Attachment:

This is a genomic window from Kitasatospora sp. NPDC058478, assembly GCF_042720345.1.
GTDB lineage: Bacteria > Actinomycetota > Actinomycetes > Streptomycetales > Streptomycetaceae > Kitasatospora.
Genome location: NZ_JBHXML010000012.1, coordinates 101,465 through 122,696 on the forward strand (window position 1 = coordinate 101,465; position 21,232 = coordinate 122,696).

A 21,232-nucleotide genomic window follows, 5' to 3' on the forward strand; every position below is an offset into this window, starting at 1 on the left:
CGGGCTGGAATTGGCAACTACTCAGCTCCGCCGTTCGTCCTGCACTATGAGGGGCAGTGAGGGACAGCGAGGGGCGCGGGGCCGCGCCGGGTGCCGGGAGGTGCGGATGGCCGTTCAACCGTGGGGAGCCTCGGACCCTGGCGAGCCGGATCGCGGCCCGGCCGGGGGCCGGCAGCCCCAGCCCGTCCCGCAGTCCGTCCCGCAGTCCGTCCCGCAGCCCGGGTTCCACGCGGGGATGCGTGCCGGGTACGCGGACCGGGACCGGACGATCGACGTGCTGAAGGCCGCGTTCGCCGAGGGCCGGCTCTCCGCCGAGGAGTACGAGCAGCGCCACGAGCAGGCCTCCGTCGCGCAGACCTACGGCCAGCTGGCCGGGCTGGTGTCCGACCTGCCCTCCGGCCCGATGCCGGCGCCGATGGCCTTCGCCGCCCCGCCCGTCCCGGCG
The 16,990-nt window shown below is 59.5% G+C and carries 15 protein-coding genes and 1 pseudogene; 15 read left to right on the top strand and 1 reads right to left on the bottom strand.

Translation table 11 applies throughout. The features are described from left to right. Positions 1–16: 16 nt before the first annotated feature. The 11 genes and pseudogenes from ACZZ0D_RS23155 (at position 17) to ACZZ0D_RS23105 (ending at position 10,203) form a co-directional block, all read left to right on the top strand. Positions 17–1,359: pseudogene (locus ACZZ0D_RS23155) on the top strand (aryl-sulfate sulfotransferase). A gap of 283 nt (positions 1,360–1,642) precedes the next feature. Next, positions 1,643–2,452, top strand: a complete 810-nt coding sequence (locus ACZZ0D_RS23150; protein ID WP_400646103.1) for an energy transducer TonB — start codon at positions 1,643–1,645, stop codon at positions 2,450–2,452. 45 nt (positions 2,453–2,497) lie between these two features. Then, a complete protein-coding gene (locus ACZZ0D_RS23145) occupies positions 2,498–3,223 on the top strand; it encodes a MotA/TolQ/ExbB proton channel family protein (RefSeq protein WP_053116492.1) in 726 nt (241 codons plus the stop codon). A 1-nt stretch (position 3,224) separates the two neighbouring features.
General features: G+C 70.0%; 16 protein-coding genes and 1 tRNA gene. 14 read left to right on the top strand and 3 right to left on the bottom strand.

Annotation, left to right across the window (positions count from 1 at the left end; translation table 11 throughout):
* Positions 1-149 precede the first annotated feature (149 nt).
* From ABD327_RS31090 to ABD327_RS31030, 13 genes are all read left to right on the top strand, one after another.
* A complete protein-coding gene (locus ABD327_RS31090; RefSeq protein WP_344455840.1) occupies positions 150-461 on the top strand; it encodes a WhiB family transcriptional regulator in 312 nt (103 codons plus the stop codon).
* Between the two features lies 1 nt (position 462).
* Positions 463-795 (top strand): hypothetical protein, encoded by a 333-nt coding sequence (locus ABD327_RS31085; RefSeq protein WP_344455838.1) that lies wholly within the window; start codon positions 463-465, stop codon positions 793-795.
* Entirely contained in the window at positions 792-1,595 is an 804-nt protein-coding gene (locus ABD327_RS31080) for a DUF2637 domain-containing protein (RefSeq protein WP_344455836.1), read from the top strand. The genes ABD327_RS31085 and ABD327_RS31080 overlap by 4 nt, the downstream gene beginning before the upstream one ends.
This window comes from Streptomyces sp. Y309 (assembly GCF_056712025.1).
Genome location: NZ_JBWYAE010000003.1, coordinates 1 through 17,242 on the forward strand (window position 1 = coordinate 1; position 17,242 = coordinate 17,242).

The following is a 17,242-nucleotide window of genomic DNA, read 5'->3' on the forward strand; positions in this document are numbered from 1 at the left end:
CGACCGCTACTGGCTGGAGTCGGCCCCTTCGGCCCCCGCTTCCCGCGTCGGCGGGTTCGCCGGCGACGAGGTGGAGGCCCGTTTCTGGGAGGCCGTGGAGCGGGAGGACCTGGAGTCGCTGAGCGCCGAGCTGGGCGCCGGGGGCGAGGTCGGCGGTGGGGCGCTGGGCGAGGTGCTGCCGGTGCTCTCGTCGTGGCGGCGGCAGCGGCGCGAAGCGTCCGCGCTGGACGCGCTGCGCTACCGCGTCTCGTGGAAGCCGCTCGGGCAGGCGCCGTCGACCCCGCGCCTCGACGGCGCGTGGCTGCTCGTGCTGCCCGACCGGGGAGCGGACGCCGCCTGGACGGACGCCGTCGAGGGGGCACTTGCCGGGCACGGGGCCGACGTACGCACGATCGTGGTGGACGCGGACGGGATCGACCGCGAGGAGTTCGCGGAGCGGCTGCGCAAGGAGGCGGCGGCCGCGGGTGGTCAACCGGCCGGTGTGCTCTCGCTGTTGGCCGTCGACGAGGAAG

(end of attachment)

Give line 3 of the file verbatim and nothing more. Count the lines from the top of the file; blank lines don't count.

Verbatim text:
Genome location: NZ_JBHXML010000012.1, coordinates 101,465 through 122,696 on the forward strand (window position 1 = coordinate 101,465; position 21,232 = coordinate 122,696).